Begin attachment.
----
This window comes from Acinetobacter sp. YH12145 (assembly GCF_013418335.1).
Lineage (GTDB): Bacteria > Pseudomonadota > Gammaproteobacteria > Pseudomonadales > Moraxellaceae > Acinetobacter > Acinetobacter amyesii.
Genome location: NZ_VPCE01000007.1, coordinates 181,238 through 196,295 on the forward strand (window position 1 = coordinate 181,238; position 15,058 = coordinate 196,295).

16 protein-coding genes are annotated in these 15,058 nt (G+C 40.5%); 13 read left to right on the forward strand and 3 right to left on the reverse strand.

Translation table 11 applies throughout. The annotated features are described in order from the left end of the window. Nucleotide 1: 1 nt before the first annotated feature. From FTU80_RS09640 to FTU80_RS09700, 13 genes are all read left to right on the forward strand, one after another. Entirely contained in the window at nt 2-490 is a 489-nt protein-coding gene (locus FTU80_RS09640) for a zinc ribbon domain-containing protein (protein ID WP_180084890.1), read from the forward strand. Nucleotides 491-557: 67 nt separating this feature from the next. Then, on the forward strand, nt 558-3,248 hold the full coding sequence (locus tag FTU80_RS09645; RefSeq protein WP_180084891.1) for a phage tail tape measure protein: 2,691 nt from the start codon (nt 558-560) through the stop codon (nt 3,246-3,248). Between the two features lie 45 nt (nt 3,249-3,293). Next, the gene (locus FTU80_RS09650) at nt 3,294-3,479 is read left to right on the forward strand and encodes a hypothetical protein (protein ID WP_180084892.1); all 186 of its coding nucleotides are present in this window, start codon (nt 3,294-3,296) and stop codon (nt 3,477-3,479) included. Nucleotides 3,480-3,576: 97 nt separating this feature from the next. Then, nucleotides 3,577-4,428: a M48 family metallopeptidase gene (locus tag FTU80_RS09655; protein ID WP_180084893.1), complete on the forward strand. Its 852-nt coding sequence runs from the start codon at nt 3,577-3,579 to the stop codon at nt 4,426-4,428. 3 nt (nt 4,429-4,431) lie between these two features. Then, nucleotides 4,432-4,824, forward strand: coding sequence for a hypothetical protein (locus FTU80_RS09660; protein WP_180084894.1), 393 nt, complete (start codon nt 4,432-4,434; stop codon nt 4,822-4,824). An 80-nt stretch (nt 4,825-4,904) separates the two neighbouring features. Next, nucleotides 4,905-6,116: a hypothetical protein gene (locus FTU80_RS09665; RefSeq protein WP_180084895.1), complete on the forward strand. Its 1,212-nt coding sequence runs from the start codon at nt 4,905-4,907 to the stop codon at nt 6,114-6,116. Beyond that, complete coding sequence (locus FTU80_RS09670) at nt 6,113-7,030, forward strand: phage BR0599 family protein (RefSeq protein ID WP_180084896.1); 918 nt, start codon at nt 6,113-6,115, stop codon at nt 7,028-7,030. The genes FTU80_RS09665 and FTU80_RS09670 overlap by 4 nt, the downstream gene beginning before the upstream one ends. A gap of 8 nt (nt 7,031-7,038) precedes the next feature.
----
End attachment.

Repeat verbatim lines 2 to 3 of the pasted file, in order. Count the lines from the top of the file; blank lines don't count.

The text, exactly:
Lineage (GTDB): Bacteria > Pseudomonadota > Gammaproteobacteria > Pseudomonadales > Moraxellaceae > Acinetobacter > Acinetobacter amyesii.
Genome location: NZ_VPCE01000007.1, coordinates 181,238 through 196,295 on the forward strand (window position 1 = coordinate 181,238; position 15,058 = coordinate 196,295).